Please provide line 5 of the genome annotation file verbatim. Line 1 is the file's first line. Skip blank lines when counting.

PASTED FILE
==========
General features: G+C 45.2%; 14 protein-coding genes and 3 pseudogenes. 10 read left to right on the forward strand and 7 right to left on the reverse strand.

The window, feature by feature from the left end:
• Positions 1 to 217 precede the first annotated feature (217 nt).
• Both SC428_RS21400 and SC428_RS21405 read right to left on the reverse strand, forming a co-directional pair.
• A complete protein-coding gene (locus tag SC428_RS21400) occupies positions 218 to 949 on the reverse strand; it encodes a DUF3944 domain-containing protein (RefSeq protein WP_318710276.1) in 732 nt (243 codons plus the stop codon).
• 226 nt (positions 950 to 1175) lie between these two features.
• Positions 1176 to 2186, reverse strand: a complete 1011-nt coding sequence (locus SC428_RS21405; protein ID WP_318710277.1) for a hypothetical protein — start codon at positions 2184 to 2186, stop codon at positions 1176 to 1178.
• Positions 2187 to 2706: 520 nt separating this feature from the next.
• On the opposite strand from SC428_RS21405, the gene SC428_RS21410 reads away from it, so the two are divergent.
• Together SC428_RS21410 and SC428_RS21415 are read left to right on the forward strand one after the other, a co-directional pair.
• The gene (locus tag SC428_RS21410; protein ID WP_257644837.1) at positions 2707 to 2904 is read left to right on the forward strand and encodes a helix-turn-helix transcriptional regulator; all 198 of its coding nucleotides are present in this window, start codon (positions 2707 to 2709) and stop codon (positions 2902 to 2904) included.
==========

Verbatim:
• A complete protein-coding gene (locus tag SC428_RS21400) occupies positions 218 to 949 on the reverse strand; it encodes a DUF3944 domain-containing protein (RefSeq protein WP_318710276.1) in 732 nt (243 codons plus the stop codon).